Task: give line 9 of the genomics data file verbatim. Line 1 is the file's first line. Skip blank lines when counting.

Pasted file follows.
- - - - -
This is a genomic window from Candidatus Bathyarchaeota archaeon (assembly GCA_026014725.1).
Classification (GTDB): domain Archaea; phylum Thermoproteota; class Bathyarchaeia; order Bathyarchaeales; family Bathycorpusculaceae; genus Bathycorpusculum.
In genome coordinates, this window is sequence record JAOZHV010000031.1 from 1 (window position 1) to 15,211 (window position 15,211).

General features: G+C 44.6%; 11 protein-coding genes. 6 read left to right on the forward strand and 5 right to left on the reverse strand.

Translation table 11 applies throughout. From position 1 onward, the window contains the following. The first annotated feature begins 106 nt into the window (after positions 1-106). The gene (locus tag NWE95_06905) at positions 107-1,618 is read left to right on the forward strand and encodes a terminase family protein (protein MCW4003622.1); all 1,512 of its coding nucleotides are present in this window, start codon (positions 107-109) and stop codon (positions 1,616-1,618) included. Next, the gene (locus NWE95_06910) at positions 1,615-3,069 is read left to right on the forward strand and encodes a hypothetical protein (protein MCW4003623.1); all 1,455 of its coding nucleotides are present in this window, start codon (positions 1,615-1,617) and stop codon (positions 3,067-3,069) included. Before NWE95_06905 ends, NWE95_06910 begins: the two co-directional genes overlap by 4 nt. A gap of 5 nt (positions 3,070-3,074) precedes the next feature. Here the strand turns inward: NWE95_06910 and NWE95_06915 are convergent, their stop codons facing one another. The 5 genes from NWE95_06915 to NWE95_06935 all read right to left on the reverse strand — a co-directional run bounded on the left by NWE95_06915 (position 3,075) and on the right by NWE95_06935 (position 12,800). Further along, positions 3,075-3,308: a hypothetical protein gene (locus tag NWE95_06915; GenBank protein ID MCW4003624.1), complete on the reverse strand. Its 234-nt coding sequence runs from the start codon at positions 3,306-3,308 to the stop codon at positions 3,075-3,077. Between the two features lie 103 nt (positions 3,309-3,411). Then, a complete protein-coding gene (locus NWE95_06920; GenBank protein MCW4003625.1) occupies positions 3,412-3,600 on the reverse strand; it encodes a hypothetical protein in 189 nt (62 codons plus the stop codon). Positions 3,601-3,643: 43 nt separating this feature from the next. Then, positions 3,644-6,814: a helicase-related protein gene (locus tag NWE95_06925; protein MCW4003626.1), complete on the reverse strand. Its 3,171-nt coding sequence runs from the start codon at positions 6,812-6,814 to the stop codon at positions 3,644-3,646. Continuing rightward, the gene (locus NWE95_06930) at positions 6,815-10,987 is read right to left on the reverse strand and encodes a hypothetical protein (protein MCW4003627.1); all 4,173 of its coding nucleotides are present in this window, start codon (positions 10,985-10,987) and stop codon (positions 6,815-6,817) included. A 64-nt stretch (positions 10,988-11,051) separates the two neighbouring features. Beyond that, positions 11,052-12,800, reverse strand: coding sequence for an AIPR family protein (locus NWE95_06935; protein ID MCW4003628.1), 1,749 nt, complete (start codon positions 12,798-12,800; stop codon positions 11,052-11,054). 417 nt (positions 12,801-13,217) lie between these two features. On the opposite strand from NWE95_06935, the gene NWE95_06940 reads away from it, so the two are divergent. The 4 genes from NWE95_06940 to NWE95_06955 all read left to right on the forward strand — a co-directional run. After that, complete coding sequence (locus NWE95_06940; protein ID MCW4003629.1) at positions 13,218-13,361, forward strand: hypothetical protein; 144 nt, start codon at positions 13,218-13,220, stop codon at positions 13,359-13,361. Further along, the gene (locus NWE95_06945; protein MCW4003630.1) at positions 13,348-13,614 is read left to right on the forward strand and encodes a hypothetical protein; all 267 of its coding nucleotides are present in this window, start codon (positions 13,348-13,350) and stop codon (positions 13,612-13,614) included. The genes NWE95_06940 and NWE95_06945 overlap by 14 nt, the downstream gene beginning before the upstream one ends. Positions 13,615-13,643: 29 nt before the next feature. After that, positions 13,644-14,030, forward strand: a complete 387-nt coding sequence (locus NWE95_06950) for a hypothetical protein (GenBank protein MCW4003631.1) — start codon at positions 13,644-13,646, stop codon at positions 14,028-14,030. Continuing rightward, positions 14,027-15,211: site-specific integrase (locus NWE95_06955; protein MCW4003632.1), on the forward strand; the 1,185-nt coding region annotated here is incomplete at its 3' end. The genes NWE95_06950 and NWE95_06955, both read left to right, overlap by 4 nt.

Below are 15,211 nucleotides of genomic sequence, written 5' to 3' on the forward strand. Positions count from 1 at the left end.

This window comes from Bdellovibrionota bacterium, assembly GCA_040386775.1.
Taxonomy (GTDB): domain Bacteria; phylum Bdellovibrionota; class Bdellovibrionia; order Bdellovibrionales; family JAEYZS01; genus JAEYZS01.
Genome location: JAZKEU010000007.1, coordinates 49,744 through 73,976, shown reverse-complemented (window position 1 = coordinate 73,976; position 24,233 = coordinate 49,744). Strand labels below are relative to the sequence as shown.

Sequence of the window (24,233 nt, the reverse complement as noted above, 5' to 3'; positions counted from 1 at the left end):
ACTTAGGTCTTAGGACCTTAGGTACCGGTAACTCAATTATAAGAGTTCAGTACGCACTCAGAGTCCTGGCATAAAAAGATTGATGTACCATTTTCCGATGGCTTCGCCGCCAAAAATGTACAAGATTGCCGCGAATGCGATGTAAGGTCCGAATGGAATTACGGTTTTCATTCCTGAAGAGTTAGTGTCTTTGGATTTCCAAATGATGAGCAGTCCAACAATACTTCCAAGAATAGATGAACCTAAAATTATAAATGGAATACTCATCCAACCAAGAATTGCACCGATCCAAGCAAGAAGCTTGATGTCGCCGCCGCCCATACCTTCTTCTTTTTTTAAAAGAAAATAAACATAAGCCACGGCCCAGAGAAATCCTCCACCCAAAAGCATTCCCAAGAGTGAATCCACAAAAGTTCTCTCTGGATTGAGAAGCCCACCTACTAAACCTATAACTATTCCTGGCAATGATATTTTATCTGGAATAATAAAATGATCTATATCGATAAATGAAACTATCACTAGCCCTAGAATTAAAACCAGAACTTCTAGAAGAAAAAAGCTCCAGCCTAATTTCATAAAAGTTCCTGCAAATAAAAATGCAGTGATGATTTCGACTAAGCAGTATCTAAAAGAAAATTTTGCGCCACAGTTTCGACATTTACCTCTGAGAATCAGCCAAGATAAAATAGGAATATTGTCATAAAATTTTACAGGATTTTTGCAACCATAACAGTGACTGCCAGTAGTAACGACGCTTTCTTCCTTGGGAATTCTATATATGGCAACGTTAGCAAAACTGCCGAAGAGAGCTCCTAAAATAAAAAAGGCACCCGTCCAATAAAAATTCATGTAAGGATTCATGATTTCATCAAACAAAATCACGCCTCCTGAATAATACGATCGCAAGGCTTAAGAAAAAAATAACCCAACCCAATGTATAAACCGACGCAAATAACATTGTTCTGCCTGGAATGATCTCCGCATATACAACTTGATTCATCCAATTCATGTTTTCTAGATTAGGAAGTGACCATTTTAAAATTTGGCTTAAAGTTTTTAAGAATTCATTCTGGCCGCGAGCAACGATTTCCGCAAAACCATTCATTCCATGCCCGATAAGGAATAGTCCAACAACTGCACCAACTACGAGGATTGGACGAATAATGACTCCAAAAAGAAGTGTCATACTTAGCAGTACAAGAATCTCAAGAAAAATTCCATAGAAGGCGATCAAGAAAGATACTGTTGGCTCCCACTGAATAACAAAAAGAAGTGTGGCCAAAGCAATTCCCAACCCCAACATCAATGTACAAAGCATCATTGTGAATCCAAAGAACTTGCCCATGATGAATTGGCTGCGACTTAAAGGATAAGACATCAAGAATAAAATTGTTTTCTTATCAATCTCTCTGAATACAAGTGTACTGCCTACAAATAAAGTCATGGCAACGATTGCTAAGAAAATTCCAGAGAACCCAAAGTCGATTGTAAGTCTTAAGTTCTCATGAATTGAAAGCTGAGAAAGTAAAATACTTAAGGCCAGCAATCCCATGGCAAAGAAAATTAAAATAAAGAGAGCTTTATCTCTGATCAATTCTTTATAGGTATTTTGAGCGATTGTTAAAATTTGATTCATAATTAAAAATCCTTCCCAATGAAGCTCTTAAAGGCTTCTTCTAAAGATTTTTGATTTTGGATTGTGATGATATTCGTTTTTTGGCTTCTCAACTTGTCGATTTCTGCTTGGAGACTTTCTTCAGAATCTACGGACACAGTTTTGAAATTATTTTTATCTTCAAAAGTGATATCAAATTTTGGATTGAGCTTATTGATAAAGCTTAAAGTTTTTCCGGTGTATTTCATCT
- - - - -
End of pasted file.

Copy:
Genome location: JAZKEU010000007.1, coordinates 49,744 through 73,976, shown reverse-complemented (window position 1 = coordinate 73,976; position 24,233 = coordinate 49,744). Strand labels below are relative to the sequence as shown.